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Taking a bite out of Apple News+

March 28, 2019 | By Chris Pedigo, SVP Government Affairs – DCN @Pedigo_Chris

This week, Apple announced a new suite of services including Apple News+ and Apple TV+, subscription services for news and video content respectively. It’s an interesting move for Apple, which excels at creating premium experiences, enjoys strong customer loyalty, and has the ability to potentially deliver audience scale. There are, however, serious questions about the revenue split, consumer relationship, app-market dominance, access to content, and Apple’s long-term commitment to publishers.

While few details are available at this point (particularly about Apple TV+), it appears Apple News+ will cost $9.99 per month with Apple taking a hefty 50% cut and distributing the remainder to all of the participating publishers. Tim Cook did not announce a price point for Apple TV+ but it seems likely to have similar characteristics as Apple News+, including a similar revenue split and distribution structure. 

A Lopsided Relationship

With these news services, Apple will control not only the relationship with the consumer, but will also control the data about the consumer.  It’s hard enough to build a subscription business without having another company serve as the middleman between the content creator and their audience.   Moreover, as New York Times’ CEO Mark Thompson put it, “Bundles always dilute the brand.”

More troubling is the fact that Apple runs the app marketplace itself via the App Store while simultaneously offering a media consumption app that competes with publishers’ branded apps as well as those of other aggregators such as Flipboard. An example of the inherent conflict of interest is that Apple places its own apps front and center, pre-installed on more than a billion phones worldwide. Beyond a glaring competitive advantage, controlling the marketplace and delivery mechanism of its competitors’ apps gives Apple unprecedented insights into the transactions of those companies (think Amazon selling its own brands while seeing everyone of its competitors’ transactions).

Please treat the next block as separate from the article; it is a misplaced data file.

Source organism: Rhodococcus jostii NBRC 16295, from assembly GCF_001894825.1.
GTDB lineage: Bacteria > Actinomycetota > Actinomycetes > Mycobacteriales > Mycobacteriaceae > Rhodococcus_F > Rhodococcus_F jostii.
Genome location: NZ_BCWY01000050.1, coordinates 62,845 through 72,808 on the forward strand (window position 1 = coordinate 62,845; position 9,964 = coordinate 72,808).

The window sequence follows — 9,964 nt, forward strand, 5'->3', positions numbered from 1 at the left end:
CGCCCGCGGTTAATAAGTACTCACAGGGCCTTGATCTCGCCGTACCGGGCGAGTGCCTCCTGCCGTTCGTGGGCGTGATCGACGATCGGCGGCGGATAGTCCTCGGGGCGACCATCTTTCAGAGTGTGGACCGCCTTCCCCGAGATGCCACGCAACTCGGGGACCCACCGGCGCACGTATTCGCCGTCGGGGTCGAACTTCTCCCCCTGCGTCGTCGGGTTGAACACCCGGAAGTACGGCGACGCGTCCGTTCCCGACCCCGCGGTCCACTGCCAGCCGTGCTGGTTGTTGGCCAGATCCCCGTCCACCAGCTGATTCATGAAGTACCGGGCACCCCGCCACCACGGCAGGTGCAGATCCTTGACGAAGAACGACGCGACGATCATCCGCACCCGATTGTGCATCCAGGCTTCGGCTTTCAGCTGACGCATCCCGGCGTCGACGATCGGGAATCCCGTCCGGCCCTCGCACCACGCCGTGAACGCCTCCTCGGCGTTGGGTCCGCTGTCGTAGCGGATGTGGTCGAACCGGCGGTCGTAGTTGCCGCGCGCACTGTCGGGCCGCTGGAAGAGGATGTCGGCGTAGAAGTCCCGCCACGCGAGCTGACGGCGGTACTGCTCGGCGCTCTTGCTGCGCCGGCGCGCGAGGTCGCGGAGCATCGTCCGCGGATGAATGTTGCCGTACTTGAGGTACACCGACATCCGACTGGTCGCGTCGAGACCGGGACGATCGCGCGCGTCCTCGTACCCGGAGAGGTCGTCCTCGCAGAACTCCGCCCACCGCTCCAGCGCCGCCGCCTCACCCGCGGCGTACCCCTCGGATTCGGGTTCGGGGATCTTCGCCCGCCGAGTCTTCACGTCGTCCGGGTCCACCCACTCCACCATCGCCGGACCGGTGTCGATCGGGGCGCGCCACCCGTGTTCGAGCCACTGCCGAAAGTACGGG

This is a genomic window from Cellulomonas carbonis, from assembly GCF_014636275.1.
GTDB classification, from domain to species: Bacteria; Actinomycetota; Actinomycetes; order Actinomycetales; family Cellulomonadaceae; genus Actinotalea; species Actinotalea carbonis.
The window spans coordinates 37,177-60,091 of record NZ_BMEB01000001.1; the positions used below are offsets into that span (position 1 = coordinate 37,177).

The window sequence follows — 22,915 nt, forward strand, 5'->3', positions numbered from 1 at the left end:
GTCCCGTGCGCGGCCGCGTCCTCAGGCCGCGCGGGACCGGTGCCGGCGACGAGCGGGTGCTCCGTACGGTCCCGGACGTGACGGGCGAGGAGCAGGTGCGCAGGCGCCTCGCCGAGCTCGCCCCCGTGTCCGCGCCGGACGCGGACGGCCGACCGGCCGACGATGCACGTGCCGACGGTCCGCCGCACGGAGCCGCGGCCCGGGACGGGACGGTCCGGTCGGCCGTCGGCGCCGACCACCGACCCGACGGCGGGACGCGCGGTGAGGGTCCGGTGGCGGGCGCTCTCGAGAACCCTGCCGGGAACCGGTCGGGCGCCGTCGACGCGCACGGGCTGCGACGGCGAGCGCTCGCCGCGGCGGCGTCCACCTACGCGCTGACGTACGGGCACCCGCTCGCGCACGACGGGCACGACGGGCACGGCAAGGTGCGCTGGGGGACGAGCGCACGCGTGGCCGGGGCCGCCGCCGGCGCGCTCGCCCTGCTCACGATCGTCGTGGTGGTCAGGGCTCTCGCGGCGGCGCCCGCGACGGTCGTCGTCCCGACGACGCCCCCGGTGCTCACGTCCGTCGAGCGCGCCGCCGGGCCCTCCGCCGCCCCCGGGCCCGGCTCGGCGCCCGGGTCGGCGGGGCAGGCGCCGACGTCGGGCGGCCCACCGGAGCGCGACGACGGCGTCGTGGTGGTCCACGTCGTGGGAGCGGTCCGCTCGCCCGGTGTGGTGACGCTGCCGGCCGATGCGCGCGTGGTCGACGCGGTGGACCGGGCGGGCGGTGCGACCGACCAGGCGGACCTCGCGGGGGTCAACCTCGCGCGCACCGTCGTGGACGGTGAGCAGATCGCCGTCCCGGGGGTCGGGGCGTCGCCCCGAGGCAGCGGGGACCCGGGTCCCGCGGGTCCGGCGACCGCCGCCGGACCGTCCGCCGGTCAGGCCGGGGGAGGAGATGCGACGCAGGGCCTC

Market Monopoly

Apple forcing the reported levels of revenue splits and data terms underscores larger concerns about the dominance of platforms.  As Senator Blumenthal, who serves on the Senate Judiciary Committee has stated, “[t]here is much stronger agreement among me and my colleagues that there needs to be more aggressive enforcement action on tech companies.”  Senator and presidential candidate Elizabeth Warren (D-MA) recently called for the break-up of Apple and the other platforms. Senator Ted Cruz (R-TX) has long voiced concerns about potential bias of big tech firms. Members of Congress are concerned that big tech platforms have too much influence and are harmful to society.  Although Apple has avoided a lot of the privacy gaffes of other tech giants, the fact that Apple can boldly propose such lopsided terms shows how the landscape is perilously tilted in favor of the big platform companies.

Bringing further voice to the concerns raised by policymakers, Spotify filed suit against Apple claiming that Apple “purposely limited choice and stifled innovation.” Spotify claims that Apple uses its platform to disadvantage competitors in the music streaming business, including by taking a 30% cut of subscription revenue.  While Apple is not proposing to get into the news business, the Apple TV+ product sounds like Apple will be both distributor and competitor.

And, considering the fact that Apple has expressed concerns in how digital advertising works, it seems an ironic choice for the company to favor advertising-based business models over subscriptions for publishers.

Quick Fix or Long-term Success?

Publishers are also rightly concerned about whether Apple will maintain a long-term commitment to this initiative. Facebook famously changes their terms, goals and algorithms about every six months, which makes it extremely difficult for publishers to build a sustainable business. Other social platforms have rolled out paid incentives to content producers only to withdraw them as soon as the programs are off the ground.  Publishers have rightly grown wary of purported platform support.

At the end of the day, Apple needs to make a serious commitment to making distribution work for high-quality news and entertainment. As we have seen in Google and Facebook’s own (hardly altruistic) need to invest in the production of content that their business models undermined, building a model that sustains quality content creation is the bedrock of long-term success.

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